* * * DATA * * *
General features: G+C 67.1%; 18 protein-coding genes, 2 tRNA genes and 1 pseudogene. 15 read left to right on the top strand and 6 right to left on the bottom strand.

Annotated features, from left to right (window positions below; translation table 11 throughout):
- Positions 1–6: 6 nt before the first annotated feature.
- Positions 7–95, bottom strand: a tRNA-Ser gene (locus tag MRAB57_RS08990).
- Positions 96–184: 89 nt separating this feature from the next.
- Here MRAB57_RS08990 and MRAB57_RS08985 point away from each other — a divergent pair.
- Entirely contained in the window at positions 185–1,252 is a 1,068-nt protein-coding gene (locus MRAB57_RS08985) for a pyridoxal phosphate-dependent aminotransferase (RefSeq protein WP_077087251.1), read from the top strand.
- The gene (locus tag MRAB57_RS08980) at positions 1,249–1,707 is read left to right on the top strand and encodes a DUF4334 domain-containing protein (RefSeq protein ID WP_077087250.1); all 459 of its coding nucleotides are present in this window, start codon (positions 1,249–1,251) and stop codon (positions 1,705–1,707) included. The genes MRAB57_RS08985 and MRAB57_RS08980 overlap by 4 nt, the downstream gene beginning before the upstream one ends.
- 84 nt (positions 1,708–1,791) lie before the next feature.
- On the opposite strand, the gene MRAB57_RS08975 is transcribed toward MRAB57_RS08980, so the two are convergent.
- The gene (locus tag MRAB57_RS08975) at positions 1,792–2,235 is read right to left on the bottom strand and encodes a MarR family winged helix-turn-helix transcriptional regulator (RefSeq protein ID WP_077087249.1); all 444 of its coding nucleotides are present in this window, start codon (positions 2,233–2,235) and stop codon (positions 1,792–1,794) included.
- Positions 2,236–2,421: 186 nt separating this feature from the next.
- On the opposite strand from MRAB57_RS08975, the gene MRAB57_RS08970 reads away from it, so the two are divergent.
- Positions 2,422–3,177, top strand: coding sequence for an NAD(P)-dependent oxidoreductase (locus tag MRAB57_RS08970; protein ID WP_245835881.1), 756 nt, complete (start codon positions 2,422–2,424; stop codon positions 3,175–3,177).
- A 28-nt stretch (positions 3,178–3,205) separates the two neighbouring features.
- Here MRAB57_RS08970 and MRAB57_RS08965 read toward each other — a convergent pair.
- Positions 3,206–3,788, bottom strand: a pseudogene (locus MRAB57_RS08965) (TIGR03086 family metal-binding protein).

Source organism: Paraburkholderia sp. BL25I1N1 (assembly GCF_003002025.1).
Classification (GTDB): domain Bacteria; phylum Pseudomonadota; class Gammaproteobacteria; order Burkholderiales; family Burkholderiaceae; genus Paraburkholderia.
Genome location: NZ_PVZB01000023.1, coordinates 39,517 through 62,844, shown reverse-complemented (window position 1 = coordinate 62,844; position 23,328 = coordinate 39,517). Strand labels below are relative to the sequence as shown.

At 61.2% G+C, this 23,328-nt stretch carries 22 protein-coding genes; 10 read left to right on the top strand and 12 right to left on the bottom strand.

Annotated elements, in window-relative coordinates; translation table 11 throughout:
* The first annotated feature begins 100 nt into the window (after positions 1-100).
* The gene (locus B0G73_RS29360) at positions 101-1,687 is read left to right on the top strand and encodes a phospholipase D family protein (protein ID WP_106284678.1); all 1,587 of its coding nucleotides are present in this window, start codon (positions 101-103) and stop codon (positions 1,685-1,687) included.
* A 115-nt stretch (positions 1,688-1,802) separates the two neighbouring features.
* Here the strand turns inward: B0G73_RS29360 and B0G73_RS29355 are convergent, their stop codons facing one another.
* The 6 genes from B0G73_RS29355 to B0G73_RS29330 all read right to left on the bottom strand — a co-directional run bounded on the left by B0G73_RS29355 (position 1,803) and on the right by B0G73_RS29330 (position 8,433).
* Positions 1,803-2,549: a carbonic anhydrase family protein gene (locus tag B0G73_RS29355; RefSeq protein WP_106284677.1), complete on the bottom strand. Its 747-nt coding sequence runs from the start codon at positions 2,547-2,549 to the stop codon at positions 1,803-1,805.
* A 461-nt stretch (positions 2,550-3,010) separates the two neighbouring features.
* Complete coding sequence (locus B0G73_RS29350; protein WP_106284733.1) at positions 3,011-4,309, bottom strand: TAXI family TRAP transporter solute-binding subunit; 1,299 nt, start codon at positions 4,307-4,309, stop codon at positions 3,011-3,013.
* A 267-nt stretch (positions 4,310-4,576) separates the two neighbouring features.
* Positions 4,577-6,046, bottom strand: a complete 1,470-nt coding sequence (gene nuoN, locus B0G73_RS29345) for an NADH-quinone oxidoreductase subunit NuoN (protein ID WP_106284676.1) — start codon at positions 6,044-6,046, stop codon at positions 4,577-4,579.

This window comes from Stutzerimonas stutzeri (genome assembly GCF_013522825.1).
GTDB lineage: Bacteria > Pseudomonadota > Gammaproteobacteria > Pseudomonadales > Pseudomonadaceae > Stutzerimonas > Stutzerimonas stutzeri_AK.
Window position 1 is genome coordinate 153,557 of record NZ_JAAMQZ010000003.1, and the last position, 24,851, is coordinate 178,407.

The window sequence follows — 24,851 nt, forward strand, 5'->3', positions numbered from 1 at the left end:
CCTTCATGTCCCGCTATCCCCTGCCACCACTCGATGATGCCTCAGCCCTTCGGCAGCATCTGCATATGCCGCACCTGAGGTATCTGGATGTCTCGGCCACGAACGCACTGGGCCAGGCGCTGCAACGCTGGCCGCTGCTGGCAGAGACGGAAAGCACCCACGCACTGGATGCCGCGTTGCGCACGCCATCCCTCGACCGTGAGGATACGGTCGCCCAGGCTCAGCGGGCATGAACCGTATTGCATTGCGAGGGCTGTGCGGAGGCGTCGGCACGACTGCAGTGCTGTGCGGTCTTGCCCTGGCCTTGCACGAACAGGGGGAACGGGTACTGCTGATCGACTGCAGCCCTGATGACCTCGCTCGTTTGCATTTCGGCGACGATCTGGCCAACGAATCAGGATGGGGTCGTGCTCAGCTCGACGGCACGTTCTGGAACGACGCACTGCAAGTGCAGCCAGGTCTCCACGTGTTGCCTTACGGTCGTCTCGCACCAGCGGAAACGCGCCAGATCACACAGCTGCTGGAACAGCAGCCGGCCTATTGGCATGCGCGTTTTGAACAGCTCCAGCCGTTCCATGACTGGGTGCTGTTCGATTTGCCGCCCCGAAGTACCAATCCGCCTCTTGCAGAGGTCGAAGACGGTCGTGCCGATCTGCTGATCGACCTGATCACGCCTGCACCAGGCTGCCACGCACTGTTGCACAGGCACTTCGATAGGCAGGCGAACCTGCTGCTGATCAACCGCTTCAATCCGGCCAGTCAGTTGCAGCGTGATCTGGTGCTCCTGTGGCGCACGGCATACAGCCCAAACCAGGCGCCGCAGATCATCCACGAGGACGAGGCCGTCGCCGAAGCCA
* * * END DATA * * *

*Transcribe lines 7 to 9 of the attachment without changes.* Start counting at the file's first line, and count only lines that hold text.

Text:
- Entirely contained in the window at positions 185–1,252 is a 1,068-nt protein-coding gene (locus MRAB57_RS08985) for a pyridoxal phosphate-dependent aminotransferase (RefSeq protein WP_077087251.1), read from the top strand.
- The gene (locus tag MRAB57_RS08980) at positions 1,249–1,707 is read left to right on the top strand and encodes a DUF4334 domain-containing protein (RefSeq protein ID WP_077087250.1); all 459 of its coding nucleotides are present in this window, start codon (positions 1,249–1,251) and stop codon (positions 1,705–1,707) included. The genes MRAB57_RS08985 and MRAB57_RS08980 overlap by 4 nt, the downstream gene beginning before the upstream one ends.
- 84 nt (positions 1,708–1,791) lie before the next feature.